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Northwestern, Sand Creek, and Inclusion

Message from President Morton Schapiro to the Northwestern community

Following is a message sent Nov. 24 to the Northwestern University community.

This week marks the 150th anniversary of the Sand Creek massacre, in which U.S. Army cavalry soldiers killed approximately 150 Cheyenne and Arapaho Native Americans, most of them women and children or elderly, on November 29, 1864, near Sand Creek in the Colorado Territory. During the past year, Northwestern engaged in an extensive study of John Evans’ involvement in that event. Evans was the governor and superintendent of Indian Affairs of the Colorado Territory at the time of this unprovoked attack. He also was one of Northwestern University’s leading founders, chair of its Board of Trustees for more than 40 years and a major donor to the University. The report of the John Evans Study Committee, which was issued earlier this year, is available online.

It can be difficult for an institution to examine its own history, but the report does an excellent job of investigating the events that link Sand Creek and Northwestern.

Last week I received another report, containing recommendations by Northwestern University’s Native American Outreach and Inclusion Task Force. The Task Force was established last year to recommend strategies to strengthen Northwestern’s relationship with Native American communities through recruitment efforts, academic programs and campus support services and to respond to the first report. That report is available online.

These two reports provide an excellent foundation for continued discussion of Northwestern’s relations with Native Americans. We cannot remove John Evans from Northwestern’s history; he unquestionably played an important role in the University’s founding and early years. However, we also should not ignore his failure to acknowledge his role in the events leading to Sand Creek and his refusal to condemn the massacre, one of the most horrific events in U.S. history.

Like American history itself, Northwestern has a contradictory record in how it has welcomed or excluded minorities. Northwestern was founded by fervent opponents of slavery who helped elect Abraham Lincoln. One of the early graduates of the medical school was Daniel Hale Williams, who was the first African-American member of the American College of Surgeons and who founded Provident Hospital in Chicago and hospitals elsewhere to train African-American doctors and nurses. Yet for years, Northwestern required African-American students to live off-campus in segregated housing, and the University did not actively recruit African-American students until pressed to do so in the 1960s. As the Task Force report notes, the number of Native American students remains woefully small. However, another early medical school graduate was Carlos Montezuma, a Native American who was instrumental in starting the Society of American Indians and an ardent supporter of Native American rights. Like other leading private universities, Northwestern was also known for years -- accurately or not -- as an institution that was not welcoming to Jews and maintained a quota system limiting the number of Jewish students. Yet thousands of students who are Jewish have benefited from a Northwestern education and gone on to become leaders in their professions, their communities and their faith.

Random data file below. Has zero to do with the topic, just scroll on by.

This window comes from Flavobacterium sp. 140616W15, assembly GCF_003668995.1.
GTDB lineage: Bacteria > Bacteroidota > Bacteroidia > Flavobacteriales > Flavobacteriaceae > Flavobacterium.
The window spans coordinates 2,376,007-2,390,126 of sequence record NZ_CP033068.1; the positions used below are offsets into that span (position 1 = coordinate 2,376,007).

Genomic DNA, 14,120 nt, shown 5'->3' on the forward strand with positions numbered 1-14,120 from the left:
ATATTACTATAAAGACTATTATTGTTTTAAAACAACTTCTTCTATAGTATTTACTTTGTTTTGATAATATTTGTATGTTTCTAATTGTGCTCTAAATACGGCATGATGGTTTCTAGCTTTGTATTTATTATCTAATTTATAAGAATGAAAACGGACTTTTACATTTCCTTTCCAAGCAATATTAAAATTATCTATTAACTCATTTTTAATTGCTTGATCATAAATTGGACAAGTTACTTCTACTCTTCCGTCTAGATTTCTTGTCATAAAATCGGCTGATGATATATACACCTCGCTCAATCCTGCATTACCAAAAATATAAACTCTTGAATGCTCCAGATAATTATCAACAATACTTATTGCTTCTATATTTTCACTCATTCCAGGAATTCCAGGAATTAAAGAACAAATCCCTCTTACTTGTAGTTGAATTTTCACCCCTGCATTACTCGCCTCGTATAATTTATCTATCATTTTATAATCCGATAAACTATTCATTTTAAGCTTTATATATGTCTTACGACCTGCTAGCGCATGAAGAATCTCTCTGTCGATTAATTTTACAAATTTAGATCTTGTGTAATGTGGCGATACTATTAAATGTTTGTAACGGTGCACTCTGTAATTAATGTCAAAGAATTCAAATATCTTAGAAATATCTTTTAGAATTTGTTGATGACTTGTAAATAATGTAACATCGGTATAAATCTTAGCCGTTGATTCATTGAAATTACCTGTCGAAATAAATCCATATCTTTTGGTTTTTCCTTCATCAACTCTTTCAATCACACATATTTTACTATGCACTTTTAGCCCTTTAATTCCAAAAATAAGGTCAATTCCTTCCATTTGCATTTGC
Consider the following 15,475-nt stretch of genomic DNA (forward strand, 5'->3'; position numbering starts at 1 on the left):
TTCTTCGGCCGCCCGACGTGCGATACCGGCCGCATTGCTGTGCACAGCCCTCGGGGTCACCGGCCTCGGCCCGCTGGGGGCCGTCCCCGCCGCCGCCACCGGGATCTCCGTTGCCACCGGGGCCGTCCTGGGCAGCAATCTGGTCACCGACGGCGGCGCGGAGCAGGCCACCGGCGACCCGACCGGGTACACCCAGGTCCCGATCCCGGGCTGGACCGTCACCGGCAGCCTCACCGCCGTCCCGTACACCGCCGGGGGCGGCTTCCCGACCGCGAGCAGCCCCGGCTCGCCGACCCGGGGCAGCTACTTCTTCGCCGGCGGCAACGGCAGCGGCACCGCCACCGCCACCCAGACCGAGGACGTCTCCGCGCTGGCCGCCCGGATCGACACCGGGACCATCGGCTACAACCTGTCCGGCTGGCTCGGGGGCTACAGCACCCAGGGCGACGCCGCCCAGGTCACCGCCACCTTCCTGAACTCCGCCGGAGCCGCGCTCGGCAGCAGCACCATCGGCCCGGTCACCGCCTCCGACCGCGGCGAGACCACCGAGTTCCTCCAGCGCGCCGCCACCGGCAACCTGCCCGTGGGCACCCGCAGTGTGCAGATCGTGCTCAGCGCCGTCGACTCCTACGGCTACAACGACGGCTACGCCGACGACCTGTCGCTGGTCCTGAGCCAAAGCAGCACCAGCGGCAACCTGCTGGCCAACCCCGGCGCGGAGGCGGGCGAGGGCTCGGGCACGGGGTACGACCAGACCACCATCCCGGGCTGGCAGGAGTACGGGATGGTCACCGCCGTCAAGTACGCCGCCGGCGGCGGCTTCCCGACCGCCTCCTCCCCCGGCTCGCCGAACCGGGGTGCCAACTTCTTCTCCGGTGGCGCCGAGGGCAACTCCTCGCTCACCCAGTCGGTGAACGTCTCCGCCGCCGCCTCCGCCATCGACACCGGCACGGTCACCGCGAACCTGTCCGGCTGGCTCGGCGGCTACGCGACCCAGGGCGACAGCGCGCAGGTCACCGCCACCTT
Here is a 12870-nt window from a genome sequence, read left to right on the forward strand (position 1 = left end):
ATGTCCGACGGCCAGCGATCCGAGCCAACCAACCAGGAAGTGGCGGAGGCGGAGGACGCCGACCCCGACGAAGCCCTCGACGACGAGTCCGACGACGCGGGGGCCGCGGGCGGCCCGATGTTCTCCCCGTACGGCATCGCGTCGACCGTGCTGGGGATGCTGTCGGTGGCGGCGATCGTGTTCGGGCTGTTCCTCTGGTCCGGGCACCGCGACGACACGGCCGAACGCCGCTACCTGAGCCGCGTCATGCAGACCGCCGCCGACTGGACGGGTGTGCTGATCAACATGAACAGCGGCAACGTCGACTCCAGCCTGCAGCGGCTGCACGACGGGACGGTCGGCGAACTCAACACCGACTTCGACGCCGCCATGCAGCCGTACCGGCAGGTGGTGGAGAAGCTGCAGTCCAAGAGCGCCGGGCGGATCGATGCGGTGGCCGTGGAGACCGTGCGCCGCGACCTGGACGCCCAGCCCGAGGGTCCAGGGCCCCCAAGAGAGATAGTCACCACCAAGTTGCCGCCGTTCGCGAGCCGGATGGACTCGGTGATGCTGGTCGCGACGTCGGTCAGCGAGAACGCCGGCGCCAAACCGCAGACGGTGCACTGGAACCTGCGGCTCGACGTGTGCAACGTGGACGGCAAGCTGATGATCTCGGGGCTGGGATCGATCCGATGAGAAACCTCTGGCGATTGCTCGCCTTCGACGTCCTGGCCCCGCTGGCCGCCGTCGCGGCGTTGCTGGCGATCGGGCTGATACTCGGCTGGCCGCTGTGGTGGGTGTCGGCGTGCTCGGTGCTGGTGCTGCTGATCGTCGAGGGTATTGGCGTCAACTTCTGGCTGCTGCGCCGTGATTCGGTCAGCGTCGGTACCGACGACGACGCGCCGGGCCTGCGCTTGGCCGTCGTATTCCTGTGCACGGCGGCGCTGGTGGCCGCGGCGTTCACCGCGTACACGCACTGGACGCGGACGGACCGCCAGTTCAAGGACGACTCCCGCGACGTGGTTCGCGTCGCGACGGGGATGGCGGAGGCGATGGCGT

In 1864, when Sand Creek occurred, Northwestern’s future looked doubtful. The Civil War, then in its fourth year, had decimated the University’s student population, with only 39 enrolled that fall. The University did not even have a president; instead, classics professor Henry Noyes had been pressed into a second tour of duty as interim president. Despite that, the University’s leaders kept looking to the future. Within five years, Northwestern had found a president, increased enrollment and constructed its first permanent building, University Hall, the clock tower of which remains a University icon today. Even more important, Northwestern’s trustees had voted to admit women, a decision in favor of inclusiveness that immediately distinguished Northwestern from many private universities in the East that would not admit women until nearly a century later.

Throughout its history, Northwestern has not merely weathered change in higher education, it has led it. From admitting women nearly 150 years ago to building an urban campus for its professional schools in the 1920s to globalizing its educational programs in the past decade, Northwestern has consistently moved forward. We need to continue to do so by making Northwestern a welcoming place for everyone.

I know many of you have heard me make this point before, but I believe it is important, so I will do so again: Our University should seek not just diversity, but inclusiveness. Our community is much more diverse than it has ever been in our history. Now we need to ensure that Northwestern is also a place where everyone feels welcome. When my family and I moved here, one of the things we appreciated most was how warmly we were welcomed into the Northwestern community. We were not just accepted, we were embraced. I want all our students, faculty and staff to have that same experience.

Therefore, as we pause briefly this weekend before the usual hectic end-of-quarter rush, I hope you will join me in reflecting on the many aspects of Northwestern’s history, resolving to make the University a truly inclusive community and continuing to look forward.

Best wishes,

Morton Schapiro
President and Professor

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